Adorable houseplant is a relative of the hot dog cactus.
New Japanese film asks, “Who decides which animals are okay to eat and which animals aren’t?”
We’ll show you how to put on a dolphin show without having to jump through hoops.
There’s a lot to look forward to in the Year of the Monkey—Here are just a few of the top Japan-related events you won’t want to miss in 2016!
Aren’t the words “free entry,” “costs nothing,” and “0 yen” exciting to hear? I think we can all agree that there’s nothing better than a good deal, especially when that deal happens to be completely, 100% free.
While attractions marked as free may set warning bells ringing for some people, Japan has plenty of high-quality, worthwhile places to visit that are such a blast, you actually wouldn’t mind paying money for admission—except that they really do cost absolutely nothing to enter!
We don’t think we have to tell you that when some lunatic wearing a sandwich board starts telling you that the earth will open up and swallow humanity whole if you don’t do seven Hail Marys, constantly chant “Yahweh,” and transfer a small donation exceeding 10 dollars to his PayPal account right now, you can probably take that prediction with a grain of salt.
But, when it comes to earthquakes, there are actually some pretty solid, observable predictors that one may be coming soon. And, holy crap you guys, there are a bunch of those happening right now in Japan and I for one am starting to get worried.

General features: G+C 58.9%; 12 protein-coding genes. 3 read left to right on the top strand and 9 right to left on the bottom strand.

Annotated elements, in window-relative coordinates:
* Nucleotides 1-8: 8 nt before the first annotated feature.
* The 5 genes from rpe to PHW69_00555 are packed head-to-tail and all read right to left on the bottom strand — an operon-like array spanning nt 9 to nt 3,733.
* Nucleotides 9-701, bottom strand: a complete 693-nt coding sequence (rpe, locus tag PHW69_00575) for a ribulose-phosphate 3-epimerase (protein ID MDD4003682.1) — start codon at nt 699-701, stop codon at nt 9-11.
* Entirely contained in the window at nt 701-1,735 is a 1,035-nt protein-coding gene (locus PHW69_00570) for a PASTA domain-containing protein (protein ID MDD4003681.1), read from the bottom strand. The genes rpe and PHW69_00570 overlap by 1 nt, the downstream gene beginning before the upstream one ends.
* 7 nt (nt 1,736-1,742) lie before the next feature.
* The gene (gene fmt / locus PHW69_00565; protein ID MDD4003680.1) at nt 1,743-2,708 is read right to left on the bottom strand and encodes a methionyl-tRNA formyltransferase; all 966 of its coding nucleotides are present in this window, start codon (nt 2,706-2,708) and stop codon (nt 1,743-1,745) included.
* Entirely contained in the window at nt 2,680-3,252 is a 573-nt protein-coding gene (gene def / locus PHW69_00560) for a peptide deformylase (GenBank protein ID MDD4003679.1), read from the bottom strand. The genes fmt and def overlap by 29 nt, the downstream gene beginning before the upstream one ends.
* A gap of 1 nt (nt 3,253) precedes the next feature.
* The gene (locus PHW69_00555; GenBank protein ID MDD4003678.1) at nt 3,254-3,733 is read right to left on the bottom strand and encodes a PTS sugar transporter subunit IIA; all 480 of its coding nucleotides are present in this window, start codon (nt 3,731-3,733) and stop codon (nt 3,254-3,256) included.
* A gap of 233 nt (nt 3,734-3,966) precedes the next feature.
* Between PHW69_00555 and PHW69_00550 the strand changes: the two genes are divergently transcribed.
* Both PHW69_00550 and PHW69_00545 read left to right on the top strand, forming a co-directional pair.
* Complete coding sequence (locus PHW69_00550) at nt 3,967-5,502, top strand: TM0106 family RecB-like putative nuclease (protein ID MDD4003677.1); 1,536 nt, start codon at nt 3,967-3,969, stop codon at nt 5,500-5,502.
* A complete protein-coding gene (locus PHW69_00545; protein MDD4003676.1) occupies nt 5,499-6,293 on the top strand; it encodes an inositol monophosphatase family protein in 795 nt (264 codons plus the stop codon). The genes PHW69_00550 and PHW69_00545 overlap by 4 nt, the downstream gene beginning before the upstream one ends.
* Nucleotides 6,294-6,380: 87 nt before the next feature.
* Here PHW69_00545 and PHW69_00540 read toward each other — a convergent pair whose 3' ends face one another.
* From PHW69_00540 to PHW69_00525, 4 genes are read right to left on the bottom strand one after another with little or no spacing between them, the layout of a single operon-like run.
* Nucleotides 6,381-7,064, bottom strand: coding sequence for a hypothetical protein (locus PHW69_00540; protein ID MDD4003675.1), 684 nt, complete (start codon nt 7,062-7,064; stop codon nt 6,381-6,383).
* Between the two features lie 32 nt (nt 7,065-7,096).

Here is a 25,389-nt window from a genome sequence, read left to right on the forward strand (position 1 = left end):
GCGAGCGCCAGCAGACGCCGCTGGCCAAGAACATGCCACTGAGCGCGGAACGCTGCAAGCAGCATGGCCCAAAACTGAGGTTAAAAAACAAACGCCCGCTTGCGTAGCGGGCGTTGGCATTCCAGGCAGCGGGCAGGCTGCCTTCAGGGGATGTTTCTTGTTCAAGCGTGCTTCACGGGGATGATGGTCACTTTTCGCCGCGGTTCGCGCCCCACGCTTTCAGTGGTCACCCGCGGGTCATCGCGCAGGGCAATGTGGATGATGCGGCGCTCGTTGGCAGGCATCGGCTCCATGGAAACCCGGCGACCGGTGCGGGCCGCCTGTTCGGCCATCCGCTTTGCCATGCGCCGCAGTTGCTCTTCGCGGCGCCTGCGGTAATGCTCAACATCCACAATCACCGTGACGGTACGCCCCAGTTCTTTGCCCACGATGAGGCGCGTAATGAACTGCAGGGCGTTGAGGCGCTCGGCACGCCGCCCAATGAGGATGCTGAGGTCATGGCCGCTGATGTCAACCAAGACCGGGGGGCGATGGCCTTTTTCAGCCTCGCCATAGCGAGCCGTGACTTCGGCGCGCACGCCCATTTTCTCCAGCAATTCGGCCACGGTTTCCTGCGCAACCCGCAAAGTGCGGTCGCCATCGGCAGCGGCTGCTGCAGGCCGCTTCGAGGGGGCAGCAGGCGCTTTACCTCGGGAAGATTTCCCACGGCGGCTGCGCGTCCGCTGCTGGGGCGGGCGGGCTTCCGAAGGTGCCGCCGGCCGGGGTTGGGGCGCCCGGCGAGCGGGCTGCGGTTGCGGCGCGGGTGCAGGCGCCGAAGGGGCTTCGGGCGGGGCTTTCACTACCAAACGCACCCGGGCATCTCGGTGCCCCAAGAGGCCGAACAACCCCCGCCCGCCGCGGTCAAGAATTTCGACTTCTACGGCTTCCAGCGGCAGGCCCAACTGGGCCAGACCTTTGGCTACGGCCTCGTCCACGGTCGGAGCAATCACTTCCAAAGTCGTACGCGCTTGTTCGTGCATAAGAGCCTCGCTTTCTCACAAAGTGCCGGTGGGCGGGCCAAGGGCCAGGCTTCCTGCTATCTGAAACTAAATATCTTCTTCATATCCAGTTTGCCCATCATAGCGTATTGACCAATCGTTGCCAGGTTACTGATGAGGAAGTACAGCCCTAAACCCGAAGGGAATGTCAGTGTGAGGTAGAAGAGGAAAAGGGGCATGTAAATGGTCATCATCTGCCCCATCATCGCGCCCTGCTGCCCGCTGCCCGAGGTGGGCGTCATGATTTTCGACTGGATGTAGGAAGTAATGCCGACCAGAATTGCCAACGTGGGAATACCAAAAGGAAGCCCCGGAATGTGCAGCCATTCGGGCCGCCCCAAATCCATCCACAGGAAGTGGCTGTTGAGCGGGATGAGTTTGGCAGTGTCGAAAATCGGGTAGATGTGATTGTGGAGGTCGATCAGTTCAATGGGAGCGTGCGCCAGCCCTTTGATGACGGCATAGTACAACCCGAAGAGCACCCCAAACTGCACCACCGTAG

A little over four years ago, a week before the 2011 Tohoku earthquake and tsunami, 50 melon-headed whales were found beached in Ibaraki Prefecture, only about 100 kilometers (62 miles) from the earthquake’s epicenter.
Now the same omen of bad things to come has happened again. On April 9, about 150 melon-headed whales were found beached in Ibaraki Prefecture. As emergency teams race to save the whales, one thought is sitting in the back of their minds: is this foreshadowing another giant earthquake?
International hacking group “Anonymous” has stated that it breached and shut down the official Wakayama Prefecture website earlier today as a taste of what may come should local fishermen continue to hunt dolphins. The prefecture is home to Taiji, the coastal town that shot to infamy in 2010 following an exposé in the film The Cove, which documented the mass slaughter of thousands of dolphins that takes place in the area each year.
For many, the word “dolphin” conjures up images of docile, intelligent creatures that are often considered to be the heroes of the sea, pushing stranded swimmers back to shore and fending off predatory sharks whenever they’re not skipping alongside boats and generally being cute. However researchers from St. Andrew’s University in the United Kingdom have released controversial information that suggests that this is far from the case, resulting in uproar among dolphin conservation groups who argue strongly that dolphins should be protected on account of their high IQs. The news has also shocked many dolphin lovers who regard the creatures as some of the most intelligent and sociable in the world.